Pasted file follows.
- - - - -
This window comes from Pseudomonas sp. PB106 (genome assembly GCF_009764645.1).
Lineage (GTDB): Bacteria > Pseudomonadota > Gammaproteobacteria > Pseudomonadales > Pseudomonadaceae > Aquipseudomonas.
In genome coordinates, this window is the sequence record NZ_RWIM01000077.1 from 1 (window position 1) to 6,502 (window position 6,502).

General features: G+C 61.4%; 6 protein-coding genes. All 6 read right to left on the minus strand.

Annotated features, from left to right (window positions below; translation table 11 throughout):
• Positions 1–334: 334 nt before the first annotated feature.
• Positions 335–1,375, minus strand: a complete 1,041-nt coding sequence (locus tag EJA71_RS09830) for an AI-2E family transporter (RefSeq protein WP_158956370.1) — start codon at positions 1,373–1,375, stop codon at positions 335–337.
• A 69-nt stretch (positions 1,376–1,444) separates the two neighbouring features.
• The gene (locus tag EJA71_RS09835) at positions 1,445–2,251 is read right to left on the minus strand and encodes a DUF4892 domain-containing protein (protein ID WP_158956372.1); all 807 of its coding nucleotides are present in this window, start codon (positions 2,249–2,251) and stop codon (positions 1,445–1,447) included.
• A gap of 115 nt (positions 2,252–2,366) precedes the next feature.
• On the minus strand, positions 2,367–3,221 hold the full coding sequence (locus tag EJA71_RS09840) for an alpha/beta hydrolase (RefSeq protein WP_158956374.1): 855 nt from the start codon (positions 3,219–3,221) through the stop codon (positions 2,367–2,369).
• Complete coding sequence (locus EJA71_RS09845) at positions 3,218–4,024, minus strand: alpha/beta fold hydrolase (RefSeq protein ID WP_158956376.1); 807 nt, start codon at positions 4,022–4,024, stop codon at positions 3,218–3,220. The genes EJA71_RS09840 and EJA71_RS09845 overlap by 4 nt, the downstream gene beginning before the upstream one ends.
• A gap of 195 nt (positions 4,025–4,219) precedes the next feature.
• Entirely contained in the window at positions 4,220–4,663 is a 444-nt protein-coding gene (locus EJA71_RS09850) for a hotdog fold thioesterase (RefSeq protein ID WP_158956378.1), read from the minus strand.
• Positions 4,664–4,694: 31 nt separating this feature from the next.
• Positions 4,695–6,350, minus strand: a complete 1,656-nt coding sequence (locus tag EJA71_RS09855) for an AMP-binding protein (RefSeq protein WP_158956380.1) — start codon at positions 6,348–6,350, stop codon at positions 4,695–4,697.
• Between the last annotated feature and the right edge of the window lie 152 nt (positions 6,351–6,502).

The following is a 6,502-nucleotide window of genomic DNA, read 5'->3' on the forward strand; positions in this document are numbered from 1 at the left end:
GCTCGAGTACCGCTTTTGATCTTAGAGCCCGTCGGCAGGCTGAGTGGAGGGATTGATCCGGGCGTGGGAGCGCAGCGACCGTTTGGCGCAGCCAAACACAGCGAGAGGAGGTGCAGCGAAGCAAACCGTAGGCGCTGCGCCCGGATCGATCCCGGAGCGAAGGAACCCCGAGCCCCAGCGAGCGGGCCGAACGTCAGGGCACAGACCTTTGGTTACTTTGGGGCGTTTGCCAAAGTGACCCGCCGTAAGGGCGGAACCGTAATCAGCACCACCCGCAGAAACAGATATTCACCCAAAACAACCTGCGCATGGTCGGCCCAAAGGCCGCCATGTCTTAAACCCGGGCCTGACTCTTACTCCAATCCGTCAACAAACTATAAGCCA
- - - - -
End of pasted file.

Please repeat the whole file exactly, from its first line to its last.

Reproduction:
This window comes from Pseudomonas sp. PB106 (genome assembly GCF_009764645.1).
Lineage (GTDB): Bacteria > Pseudomonadota > Gammaproteobacteria > Pseudomonadales > Pseudomonadaceae > Aquipseudomonas.
In genome coordinates, this window is the sequence record NZ_RWIM01000077.1 from 1 (window position 1) to 6,502 (window position 6,502).

General features: G+C 61.4%; 6 protein-coding genes. All 6 read right to left on the minus strand.

Annotated features, from left to right (window positions below; translation table 11 throughout):
• Positions 1–334: 334 nt before the first annotated feature.
• Positions 335–1,375, minus strand: a complete 1,041-nt coding sequence (locus tag EJA71_RS09830) for an AI-2E family transporter (RefSeq protein WP_158956370.1) — start codon at positions 1,373–1,375, stop codon at positions 335–337.
• A 69-nt stretch (positions 1,376–1,444) separates the two neighbouring features.
• The gene (locus tag EJA71_RS09835) at positions 1,445–2,251 is read right to left on the minus strand and encodes a DUF4892 domain-containing protein (protein ID WP_158956372.1); all 807 of its coding nucleotides are present in this window, start codon (positions 2,249–2,251) and stop codon (positions 1,445–1,447) included.
• A gap of 115 nt (positions 2,252–2,366) precedes the next feature.
• On the minus strand, positions 2,367–3,221 hold the full coding sequence (locus tag EJA71_RS09840) for an alpha/beta hydrolase (RefSeq protein WP_158956374.1): 855 nt from the start codon (positions 3,219–3,221) through the stop codon (positions 2,367–2,369).
• Complete coding sequence (locus EJA71_RS09845) at positions 3,218–4,024, minus strand: alpha/beta fold hydrolase (RefSeq protein ID WP_158956376.1); 807 nt, start codon at positions 4,022–4,024, stop codon at positions 3,218–3,220. The genes EJA71_RS09840 and EJA71_RS09845 overlap by 4 nt, the downstream gene beginning before the upstream one ends.
• A gap of 195 nt (positions 4,025–4,219) precedes the next feature.
• Entirely contained in the window at positions 4,220–4,663 is a 444-nt protein-coding gene (locus EJA71_RS09850) for a hotdog fold thioesterase (RefSeq protein ID WP_158956378.1), read from the minus strand.
• Positions 4,664–4,694: 31 nt separating this feature from the next.
• Positions 4,695–6,350, minus strand: a complete 1,656-nt coding sequence (locus tag EJA71_RS09855) for an AMP-binding protein (RefSeq protein WP_158956380.1) — start codon at positions 6,348–6,350, stop codon at positions 4,695–4,697.
• Between the last annotated feature and the right edge of the window lie 152 nt (positions 6,351–6,502).

The following is a 6,502-nucleotide window of genomic DNA, read 5'->3' on the forward strand; positions in this document are numbered from 1 at the left end:
GCTCGAGTACCGCTTTTGATCTTAGAGCCCGTCGGCAGGCTGAGTGGAGGGATTGATCCGGGCGTGGGAGCGCAGCGACCGTTTGGCGCAGCCAAACACAGCGAGAGGAGGTGCAGCGAAGCAAACCGTAGGCGCTGCGCCCGGATCGATCCCGGAGCGAAGGAACCCCGAGCCCCAGCGAGCGGGCCGAACGTCAGGGCACAGACCTTTGGTTACTTTGGGGCGTTTGCCAAAGTGACCCGCCGTAAGGGCGGAACCGTAATCAGCACCACCCGCAGAAACAGATATTCACCCAAAACAACCTGCGCATGGTCGGCCCAAAGGCCGCCATGTCTTAAACCCGGGCCTGACTCTTACTCCAATCCGTCAACAAACTATAAGCCA